(a) The MINCHAS CHINUCH (14:2) and the TZELACH (73a) cite the opinion of the RAMBAM (Sefer ha'Mitzvos, Lav #126, and the S'MAG) that the prohibition which says that a gentile may not eat of the Korban Pesach applies to the gentile *himself*. It is not merely an exhortation to the Jews not to *feed* the meat to a gentile; rather a gentile is commanded not to eat from the Korban Pesach. Since a gentile is killed for transgressing any of the Mitzvos which apply to the B'nei Noach ("Azharasan Zo Hi Misasan," Sanhedrin 57a), transgressing the Mitzvah not to eat from the Korban Pesach also carries with it a Chiyuv Misah.

The TOSFOS HA'ROSH (Yevamos 71a) in fact mentions this possibility, but he questions it, because this prohibition is never counted as one of the Noachide Laws. Rather, it is more logical to assume that the Jew is commanded not to feed the meat of the Korban to a gentile, and that is indeed how the RAMBAM rules in Mishnah Torah. (This is how the Mitzvah appears even in the Sefer ha'Mitzvos, according to Hagaon Rav Chaim Heller's Hebrew translation from the original Arabic).

(b) The Acharonim suggest another reason why the gentile in this case was killed. The MINCHAS CHINUCH (loc cit.) points out that according to Rashi in Kidushin 52b, even when a non-Kohen eats from a Korban, he receives his portion from "Shulchan Gavoha" - as a gift from the table of Hashem, as it were. That is, the meat of a Korban is not his actual property; it is "Hekdesh" which is granted to him for the sole purpose of eating as a Korban. Therefore, if a gentile ate the meat of a Korban which he was not allowed to eat, he is stealing from Gavoha, and a gentile is killed for stealing even as little as a Perutah's worth.

(c) The KOVETZ SHI'URIM and D'VAR SHMUEL point out that even according to Tosfos -- who argues and says that when a Jew who is not a Kohen eats from a Korban, he is *not* eating from Shulchan Gavoha but from his private property - the gentile is still guilty of stealing, not from Hekdesh but from other Jews who were entitled to it. Even though Rashi in our Sugya says that the gentile that ate the Pesach paid the Jews' for his portion of the Pesach (DH Rebbi Yehudah), nevertheless, had the Jews known that he was a gentile they would not have sold the meat to him. Therefore, the transaction was erroneous (a Mekach Ta'us), and intentionally fooling the seller is a type of theft.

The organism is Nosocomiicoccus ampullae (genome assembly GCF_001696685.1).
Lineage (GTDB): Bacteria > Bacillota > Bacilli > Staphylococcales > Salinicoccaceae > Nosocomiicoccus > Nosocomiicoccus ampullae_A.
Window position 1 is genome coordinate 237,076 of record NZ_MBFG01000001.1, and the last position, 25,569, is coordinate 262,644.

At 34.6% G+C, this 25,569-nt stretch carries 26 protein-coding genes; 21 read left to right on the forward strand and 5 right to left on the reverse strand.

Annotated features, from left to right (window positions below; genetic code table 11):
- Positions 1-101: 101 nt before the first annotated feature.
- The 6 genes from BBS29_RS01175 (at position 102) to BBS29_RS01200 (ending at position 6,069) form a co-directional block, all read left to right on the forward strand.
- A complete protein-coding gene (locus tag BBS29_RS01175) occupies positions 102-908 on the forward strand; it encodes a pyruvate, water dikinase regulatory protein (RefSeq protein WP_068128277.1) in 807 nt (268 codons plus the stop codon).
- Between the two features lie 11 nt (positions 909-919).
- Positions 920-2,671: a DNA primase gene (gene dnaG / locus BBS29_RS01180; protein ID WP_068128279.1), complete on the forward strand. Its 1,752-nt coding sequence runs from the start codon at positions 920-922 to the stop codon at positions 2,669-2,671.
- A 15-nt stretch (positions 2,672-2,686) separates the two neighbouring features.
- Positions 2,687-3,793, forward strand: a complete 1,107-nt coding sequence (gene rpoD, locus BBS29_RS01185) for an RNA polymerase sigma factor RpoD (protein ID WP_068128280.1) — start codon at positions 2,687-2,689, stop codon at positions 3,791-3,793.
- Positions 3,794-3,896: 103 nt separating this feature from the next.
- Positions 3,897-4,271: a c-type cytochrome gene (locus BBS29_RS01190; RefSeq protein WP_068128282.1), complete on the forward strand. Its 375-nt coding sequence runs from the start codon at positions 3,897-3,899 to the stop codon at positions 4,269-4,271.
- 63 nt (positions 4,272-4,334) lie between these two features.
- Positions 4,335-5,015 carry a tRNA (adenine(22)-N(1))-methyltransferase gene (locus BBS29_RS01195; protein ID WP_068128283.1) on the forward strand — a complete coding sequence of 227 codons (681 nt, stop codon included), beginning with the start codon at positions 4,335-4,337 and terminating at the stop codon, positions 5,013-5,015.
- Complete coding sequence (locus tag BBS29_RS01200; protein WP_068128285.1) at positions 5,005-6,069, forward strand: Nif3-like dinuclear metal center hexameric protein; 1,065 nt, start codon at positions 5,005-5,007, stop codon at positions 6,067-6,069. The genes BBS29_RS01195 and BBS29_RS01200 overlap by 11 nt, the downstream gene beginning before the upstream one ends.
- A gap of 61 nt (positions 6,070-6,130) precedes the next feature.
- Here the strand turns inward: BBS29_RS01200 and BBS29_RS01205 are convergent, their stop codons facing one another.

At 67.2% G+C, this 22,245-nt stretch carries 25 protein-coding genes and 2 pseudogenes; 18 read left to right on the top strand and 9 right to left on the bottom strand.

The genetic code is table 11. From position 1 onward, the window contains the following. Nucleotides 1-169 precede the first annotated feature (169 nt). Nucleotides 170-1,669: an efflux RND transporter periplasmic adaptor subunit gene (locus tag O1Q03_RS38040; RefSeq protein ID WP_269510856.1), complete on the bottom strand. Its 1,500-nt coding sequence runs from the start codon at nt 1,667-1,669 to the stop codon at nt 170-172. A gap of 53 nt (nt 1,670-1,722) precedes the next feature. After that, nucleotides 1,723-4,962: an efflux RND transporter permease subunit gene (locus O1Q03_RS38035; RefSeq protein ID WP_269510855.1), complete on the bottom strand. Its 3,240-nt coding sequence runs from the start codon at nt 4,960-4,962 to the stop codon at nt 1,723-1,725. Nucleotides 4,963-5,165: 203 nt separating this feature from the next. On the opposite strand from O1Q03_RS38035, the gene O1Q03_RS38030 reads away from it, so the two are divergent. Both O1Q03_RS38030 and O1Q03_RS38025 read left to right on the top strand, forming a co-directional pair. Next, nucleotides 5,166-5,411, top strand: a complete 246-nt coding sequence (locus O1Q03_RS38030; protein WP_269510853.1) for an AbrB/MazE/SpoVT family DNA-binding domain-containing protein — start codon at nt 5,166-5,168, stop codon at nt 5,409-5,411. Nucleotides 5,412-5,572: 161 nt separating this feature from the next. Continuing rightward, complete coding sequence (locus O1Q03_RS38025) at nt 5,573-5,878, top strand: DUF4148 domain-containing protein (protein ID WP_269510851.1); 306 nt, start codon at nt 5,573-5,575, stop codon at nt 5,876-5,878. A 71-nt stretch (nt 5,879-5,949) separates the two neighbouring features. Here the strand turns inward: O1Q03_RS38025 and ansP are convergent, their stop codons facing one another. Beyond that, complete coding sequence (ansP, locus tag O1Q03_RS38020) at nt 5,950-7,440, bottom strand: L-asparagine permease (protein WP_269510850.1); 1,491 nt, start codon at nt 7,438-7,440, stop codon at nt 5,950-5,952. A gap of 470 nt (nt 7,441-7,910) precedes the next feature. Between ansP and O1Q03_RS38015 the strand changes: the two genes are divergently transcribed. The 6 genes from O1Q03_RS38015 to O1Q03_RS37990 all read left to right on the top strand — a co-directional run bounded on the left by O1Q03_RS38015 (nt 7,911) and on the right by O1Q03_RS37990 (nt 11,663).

(d) Another possibility is suggested by the author of CHADASHIM V'GAM YESHANIM. The RAMBAN (Bereishis 3:13) explains that the Nachash was punished for *causing Adam and Chavah to sin*. Even though the Nachash itself did not sin any more than any of the other animals, since he caused Adam and Chavah to sin, he was punished more than any of the other animals. We see that even before the Torah was given, it was certainly prohibited to cause someone to sin. If so, a gentile is also to be punished for causing Jews to sin (such as by fooling them into feeding a non-Jew from the Korban Pesach), and perhaps he is killed for such an offence.

(e) The MINCHAS CHINUCH further suggests that perhaps they killed the gentile the same way that the sons of Yakov killed the residents of the city of Shechem. The RAMBAN (Bereishis 33:13) says that the sons of Yakov were permitted to kill the residents of Shechem even though they did not commit any specific crime at the time for which they were worthy of death. Rather, they were Chayav Misah for many past transgressions. Here, too, when the Jews found out that this person was a gentile, they investigated and discovered that in the past he had committed sins for which a gentile is Chayav Misah, and that is why they killed him.